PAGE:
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Wednesday, April 21, 2010

Tour Operators defend New Zealand Cycle Touring

If you really want to experience crazy drivers, try cycling
from Samoa's Apia Airport into town.  We did - Once -
and lived. Never again.
Cycle Tour Operators New Zealand (CTONZ) are concerned at recent misleading publicity regarding the safety of New Zealand roads for touring cyclists. CTONZ, representing 19 New Zealand based cycle tour companies, believes that recent comments from Tim Pawson, editor of, that “New Zealand drivers have an arsehole attitude” are incorrect. News reports that the German Embassy are considering issuing a Travel Advisory, warning its nationals of the dangers of cycling on New Zealand roads, also do not represent a true picture of cycle touring in New Zealand. While acknowledging that there is a very small sector of NZ drivers who are inconsiderate, CTONZ members believes that the vast majority of motorists are courteous and respectful towards cycle tourists.

Richard Oddy has been operating cycle tours in New Zealand for 25 years and believes that while New Zealand does not have the same history of cycling as European countries where cycling culture is ingrained, Kiwi drivers are much more considerate towards cyclists than they were 30 years ago. This season his clients have spoken well of Kiwi drivers.

CTONZ members stress cycle safety and sharing the road to their clients, with a strong emphasis on bright clothing and the need to be visible at all times. Clients are instructed to cycle on the hard left, ride in single file on narrow roads and pull over if holding up traffic. A common response from clients at the end of a tour is - “The traffic was nowhere near as bad as you lead us to believe and much better than at home.” Protocols have been set between CTONZ, the Bus and Coach Association and the Road Transport Forum outlining behaviours for sharing the road. The introduction of these protocols has dramatically reduced the number of incidents between buses, trucks and organised cycle tours.

The organization is concerned at the number of cycle tourists who wear black, brown or grey clothing, and ride on busy highways when there are quiet alternative routes. Safe cycle touring in New Zealand is all about adopting sound risk management procedures, including careful route planning and if need be, taking public transport to avoid main roads. CTONZ is also concerned that some travel publications offer misleading information, including one well known publication whose just released edition, suggests cycle tourists travel on some busy sections of State Highway One.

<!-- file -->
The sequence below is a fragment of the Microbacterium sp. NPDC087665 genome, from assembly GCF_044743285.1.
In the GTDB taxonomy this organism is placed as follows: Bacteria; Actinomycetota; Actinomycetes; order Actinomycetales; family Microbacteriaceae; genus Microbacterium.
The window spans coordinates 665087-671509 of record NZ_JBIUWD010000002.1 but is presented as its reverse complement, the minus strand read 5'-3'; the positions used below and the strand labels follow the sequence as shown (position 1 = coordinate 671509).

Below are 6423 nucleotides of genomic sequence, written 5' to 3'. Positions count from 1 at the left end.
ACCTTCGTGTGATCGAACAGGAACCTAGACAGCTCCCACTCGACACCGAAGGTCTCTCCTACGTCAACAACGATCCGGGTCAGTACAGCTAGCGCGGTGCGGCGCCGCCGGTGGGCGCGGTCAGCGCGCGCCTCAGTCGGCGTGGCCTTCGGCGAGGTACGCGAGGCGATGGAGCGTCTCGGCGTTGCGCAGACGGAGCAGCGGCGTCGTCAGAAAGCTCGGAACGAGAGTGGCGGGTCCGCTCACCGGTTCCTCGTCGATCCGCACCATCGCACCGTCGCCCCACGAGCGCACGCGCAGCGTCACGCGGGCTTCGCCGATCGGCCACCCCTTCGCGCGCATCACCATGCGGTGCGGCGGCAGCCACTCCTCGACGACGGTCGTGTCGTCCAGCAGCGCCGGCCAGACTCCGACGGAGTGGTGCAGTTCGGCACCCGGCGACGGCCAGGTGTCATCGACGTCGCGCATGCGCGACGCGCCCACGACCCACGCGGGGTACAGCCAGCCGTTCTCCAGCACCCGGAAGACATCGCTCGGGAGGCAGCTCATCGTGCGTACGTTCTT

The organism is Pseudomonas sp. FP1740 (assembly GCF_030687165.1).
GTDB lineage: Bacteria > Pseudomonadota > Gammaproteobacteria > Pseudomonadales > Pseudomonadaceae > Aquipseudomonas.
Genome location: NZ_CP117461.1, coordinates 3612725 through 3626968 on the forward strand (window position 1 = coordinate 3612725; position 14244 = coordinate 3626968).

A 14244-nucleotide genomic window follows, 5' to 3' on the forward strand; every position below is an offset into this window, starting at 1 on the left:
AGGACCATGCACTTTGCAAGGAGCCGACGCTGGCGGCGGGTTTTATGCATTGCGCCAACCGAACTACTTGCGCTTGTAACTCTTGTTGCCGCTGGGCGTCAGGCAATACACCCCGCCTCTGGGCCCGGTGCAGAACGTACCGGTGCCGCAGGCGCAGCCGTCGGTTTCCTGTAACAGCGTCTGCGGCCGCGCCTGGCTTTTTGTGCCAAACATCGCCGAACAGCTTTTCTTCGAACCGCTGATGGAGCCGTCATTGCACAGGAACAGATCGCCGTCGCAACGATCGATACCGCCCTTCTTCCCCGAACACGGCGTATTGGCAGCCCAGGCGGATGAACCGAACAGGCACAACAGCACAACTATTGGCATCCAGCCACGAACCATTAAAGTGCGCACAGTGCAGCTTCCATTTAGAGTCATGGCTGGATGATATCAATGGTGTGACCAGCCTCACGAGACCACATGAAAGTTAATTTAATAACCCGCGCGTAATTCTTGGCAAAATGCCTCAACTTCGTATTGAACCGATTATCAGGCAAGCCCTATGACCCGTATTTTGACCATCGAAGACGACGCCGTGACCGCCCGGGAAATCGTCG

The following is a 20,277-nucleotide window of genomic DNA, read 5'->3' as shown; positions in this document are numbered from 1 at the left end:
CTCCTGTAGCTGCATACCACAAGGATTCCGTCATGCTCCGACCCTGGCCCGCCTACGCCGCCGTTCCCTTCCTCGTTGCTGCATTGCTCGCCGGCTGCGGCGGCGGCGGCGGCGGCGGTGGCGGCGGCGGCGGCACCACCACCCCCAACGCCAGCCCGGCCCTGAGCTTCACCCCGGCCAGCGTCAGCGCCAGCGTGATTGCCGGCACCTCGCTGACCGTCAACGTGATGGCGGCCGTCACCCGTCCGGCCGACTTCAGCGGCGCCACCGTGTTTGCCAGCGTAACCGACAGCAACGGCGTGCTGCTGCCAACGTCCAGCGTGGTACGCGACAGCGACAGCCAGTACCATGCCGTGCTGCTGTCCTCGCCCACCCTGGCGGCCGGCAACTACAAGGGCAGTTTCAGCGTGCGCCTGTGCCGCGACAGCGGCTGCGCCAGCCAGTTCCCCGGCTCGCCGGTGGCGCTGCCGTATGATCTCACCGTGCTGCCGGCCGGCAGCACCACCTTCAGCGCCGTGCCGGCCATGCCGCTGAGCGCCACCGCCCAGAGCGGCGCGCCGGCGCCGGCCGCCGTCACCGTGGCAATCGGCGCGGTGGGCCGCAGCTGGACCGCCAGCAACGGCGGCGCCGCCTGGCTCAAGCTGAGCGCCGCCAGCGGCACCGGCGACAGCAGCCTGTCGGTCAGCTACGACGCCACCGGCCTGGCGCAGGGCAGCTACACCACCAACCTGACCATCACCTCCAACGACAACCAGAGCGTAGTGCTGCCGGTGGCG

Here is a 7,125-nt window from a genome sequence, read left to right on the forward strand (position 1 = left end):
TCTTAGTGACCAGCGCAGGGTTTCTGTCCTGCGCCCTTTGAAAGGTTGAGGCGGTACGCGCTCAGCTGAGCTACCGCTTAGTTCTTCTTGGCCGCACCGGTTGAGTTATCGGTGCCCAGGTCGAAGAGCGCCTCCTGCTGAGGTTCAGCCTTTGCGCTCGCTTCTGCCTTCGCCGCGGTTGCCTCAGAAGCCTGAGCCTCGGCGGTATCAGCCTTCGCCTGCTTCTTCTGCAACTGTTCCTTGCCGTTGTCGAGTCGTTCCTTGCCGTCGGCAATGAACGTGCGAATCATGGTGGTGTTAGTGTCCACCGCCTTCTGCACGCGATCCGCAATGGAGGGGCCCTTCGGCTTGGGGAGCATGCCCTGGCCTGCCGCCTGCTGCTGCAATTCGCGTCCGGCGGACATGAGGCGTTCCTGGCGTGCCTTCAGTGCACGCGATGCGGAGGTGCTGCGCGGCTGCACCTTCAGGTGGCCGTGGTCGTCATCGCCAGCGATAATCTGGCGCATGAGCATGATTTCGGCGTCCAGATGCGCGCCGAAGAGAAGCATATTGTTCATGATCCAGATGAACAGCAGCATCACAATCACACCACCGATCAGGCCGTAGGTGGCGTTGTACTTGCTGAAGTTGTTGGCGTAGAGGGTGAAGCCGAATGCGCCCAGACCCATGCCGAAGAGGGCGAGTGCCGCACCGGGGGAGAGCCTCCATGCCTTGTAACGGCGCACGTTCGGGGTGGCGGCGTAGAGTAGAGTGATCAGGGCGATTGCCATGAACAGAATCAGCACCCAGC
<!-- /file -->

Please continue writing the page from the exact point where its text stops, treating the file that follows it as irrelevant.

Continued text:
While the increase in population and tourist numbers has led to increased pressures on some roads, there are still plenty of quiet cycle routes available in New Zealand. Popular areas such as Northland, Coromandel and Nelson, that are busy in January, still provide quiet roads outside of peak periods. CTONZ members provide carefully planned itineraries that avoid main highways where possible and are constantly aware of changing traffic volumes, adapting itineraries as conditions change.

CTONZ asks that before the German Embassy issues a Travel Advisory, they consult with industry representatives. The organization strongly believes that with safe cycling practice, good route planning and the adoption of Share the Road policies by drivers and cyclists, New Zealand is still a safe and enjoyable place for cycle tourists.

Tim de Jong
Cycle Tour Operators New Zealand
PH 03 942 1222
Cell 021 753865

Please go here to read my earlier articles on this hot topic.


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